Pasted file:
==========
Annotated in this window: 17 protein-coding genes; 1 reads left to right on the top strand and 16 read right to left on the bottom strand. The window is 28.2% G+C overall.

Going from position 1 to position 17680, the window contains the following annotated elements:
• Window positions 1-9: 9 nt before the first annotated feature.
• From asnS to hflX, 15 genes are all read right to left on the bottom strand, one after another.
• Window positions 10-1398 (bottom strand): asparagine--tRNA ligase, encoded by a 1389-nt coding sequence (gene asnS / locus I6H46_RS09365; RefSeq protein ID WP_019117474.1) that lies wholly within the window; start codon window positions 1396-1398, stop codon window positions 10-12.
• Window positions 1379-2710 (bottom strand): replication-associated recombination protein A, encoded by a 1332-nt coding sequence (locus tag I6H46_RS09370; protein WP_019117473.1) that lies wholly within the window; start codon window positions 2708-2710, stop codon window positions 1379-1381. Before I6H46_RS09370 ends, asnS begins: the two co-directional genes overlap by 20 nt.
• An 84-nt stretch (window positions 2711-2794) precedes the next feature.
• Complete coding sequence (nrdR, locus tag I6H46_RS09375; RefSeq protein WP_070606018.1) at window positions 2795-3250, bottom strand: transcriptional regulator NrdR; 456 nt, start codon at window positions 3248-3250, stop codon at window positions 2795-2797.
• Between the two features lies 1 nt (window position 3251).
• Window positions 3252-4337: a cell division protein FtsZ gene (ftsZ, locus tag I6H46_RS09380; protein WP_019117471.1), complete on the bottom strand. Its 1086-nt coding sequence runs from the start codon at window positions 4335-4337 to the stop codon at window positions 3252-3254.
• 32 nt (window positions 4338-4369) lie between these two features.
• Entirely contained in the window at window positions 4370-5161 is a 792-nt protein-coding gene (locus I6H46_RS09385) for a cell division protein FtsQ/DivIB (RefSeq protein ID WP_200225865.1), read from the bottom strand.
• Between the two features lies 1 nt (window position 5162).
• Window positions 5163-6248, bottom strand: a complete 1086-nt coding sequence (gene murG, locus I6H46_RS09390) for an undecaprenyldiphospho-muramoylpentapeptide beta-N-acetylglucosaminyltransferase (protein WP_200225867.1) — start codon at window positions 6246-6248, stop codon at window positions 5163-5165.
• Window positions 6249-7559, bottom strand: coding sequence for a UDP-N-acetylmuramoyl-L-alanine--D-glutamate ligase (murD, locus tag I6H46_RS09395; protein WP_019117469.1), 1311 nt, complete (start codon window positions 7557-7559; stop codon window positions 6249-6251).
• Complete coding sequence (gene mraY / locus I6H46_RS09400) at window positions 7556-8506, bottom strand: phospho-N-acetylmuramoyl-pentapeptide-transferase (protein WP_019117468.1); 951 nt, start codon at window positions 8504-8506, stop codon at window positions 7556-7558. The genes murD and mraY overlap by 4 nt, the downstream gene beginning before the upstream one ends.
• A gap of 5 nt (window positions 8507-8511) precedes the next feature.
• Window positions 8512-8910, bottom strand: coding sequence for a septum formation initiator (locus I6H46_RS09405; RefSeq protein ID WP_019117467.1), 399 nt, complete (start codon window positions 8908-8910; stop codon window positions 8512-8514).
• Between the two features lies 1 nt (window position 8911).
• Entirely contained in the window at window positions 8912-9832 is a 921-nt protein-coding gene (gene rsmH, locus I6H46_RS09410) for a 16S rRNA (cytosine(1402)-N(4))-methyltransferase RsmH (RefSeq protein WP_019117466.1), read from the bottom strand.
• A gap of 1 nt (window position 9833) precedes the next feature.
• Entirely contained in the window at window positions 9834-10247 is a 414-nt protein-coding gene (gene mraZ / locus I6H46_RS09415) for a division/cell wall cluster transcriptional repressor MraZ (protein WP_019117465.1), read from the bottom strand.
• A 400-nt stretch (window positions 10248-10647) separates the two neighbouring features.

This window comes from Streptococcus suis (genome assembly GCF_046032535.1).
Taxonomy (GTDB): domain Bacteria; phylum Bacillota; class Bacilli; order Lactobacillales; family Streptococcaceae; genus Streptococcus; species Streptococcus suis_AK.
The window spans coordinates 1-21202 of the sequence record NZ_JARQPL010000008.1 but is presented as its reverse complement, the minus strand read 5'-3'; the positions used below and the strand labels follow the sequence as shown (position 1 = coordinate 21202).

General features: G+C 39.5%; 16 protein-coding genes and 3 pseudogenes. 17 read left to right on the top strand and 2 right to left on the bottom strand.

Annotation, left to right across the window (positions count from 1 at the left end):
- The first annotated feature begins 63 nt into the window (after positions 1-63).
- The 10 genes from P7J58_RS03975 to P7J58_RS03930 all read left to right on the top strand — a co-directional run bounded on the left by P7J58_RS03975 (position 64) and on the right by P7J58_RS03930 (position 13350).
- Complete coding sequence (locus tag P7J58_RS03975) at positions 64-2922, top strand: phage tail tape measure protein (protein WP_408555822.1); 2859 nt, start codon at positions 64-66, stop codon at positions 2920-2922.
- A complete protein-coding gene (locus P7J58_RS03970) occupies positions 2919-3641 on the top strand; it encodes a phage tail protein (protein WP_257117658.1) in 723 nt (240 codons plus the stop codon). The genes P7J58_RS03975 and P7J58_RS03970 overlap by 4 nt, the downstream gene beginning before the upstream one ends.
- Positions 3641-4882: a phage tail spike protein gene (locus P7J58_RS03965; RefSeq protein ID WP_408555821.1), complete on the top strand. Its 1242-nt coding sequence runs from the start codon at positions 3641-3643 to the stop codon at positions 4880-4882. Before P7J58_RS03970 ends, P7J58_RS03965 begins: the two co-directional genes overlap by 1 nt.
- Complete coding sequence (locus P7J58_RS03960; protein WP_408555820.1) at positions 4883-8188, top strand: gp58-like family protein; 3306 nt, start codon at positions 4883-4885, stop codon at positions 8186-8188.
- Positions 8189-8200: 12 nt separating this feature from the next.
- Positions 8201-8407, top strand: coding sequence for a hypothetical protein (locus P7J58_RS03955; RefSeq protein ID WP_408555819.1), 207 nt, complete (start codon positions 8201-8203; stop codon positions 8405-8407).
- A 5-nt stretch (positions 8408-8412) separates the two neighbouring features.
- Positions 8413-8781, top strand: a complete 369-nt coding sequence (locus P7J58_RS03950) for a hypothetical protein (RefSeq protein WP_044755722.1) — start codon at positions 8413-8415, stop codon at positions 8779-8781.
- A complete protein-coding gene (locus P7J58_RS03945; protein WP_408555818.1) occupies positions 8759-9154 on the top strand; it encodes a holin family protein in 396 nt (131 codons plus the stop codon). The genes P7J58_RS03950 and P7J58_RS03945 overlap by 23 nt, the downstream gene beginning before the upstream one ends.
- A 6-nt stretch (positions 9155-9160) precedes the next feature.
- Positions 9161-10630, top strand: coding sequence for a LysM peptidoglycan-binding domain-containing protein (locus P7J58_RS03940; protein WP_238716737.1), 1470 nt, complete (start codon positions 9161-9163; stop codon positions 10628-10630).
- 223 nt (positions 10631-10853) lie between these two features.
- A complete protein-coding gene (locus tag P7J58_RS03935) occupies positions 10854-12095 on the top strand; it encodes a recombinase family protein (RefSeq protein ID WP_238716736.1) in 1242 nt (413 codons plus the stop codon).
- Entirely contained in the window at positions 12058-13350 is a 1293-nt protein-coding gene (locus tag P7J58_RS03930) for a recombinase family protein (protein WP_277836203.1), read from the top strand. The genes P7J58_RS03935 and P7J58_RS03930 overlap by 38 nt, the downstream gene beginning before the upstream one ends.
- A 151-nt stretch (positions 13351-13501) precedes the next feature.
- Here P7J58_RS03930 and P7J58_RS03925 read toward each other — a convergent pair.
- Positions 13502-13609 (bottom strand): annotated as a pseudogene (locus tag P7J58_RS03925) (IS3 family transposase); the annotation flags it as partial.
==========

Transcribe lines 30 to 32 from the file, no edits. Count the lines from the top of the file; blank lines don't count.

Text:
- The 10 genes from P7J58_RS03975 to P7J58_RS03930 all read left to right on the top strand — a co-directional run bounded on the left by P7J58_RS03975 (position 64) and on the right by P7J58_RS03930 (position 13350).
- Complete coding sequence (locus tag P7J58_RS03975) at positions 64-2922, top strand: phage tail tape measure protein (protein WP_408555822.1); 2859 nt, start codon at positions 64-66, stop codon at positions 2920-2922.
- A complete protein-coding gene (locus P7J58_RS03970) occupies positions 2919-3641 on the top strand; it encodes a phage tail protein (protein WP_257117658.1) in 723 nt (240 codons plus the stop codon). The genes P7J58_RS03975 and P7J58_RS03970 overlap by 4 nt, the downstream gene beginning before the upstream one ends.